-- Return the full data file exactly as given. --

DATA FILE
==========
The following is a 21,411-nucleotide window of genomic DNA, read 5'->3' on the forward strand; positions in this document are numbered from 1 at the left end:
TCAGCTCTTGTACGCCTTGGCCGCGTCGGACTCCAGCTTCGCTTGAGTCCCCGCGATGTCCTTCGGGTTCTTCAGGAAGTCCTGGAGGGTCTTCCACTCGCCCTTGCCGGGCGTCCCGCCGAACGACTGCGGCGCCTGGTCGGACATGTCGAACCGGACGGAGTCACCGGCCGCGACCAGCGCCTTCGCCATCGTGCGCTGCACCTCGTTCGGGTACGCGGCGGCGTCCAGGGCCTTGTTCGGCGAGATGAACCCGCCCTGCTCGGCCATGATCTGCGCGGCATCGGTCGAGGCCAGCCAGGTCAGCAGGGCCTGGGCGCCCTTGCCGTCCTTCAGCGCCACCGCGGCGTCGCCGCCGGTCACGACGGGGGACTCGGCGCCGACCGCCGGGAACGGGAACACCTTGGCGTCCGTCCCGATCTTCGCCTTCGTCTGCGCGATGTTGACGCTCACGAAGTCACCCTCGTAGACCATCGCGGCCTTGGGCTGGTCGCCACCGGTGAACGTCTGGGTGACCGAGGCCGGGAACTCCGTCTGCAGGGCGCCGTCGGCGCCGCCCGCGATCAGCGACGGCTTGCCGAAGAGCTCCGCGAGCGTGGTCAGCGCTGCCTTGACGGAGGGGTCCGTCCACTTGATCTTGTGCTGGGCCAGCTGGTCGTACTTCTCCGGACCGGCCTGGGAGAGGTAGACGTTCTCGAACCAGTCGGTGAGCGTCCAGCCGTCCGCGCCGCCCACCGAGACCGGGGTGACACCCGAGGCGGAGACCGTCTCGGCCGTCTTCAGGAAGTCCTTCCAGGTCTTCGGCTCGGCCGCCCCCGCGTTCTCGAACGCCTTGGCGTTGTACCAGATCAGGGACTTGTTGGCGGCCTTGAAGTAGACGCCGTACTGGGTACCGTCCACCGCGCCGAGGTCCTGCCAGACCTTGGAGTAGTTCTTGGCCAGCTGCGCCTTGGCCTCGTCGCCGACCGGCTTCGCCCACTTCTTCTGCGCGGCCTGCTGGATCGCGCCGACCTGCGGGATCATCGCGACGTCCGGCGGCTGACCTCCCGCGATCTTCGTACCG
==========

The following is a 21,411-nucleotide window of genomic DNA, read 5'->3' on the forward strand; positions in this document are numbered from 1 at the left end:
TCAGCTCTTGTACGCCTTGGCCGCGTCGGACTCCAGCTTCGCTTGAGTCCCCGCGATGTCCTTCGGGTTCTTCAGGAAGTCCTGGAGGGTCTTCCACTCGCCCTTGCCGGGCGTCCCGCCGAACGACTGCGGCGCCTGGTCGGACATGTCGAACCGGACGGAGTCACCGGCCGCGACCAGCGCCTTCGCCATCGTGCGCTGCACCTCGTTCGGGTACGCGGCGGCGTCCAGGGCCTTGTTCGGCGAGATGAACCCGCCCTGCTCGGCCATGATCTGCGCGGCATCGGTCGAGGCCAGCCAGGTCAGCAGGGCCTGGGCGCCCTTGCCGTCCTTCAGCGCCACCGCGGCGTCGCCGCCGGTCACGACGGGGGACTCGGCGCCGACCGCCGGGAACGGGAACACCTTGGCGTCCGTCCCGATCTTCGCCTTCGTCTGCGCGATGTTGACGCTCACGAAGTCACCCTCGTAGACCATCGCGGCCTTGGGCTGGTCGCCACCGGTGAACGTCTGGGTGACCGAGGCCGGGAACTCCGTCTGCAGGGCGCCGTCGGCGCCGCCCGCGATCAGCGACGGCTTGCCGAAGAGCTCCGCGAGCGTGGTCAGCGCTGCCTTGACGGAGGGGTCCGTCCACTTGATCTTGTGCTGGGCCAGCTGGTCGTACTTCTCCGGACCGGCCTGGGAGAGGTAGACGTTCTCGAACCAGTCGGTGAGCGTCCAGCCGTCCGCGCCGCCCACCGAGACCGGGGTGACACCCGAGGCGGAGACCGTCTCGGCCGTCTTCAGGAAGTCCTTCCAGGTCTTCGGCTCGGCCGCCCCCGCGTTCTCGAACGCCTTGGCGTTGTACCAGATCAGGGACTTGTTGGCGGCCTTGAAGTAGACGCCGTACTGGGTACCGTCCACCGCGCCGAGGTCCTGCCAGACCTTGGAGTAGTTCTTGGCCAGCTGCGCCTTGGCCTCGTCGCCGACCGGCTTCGCCCACTTCTTCTGCGCGGCCTGCTGGATCGCGCCGACCTGCGGGATCATCGCGACGTCCGGCGGCTGACCTCCCGCGATCTTCGTACCG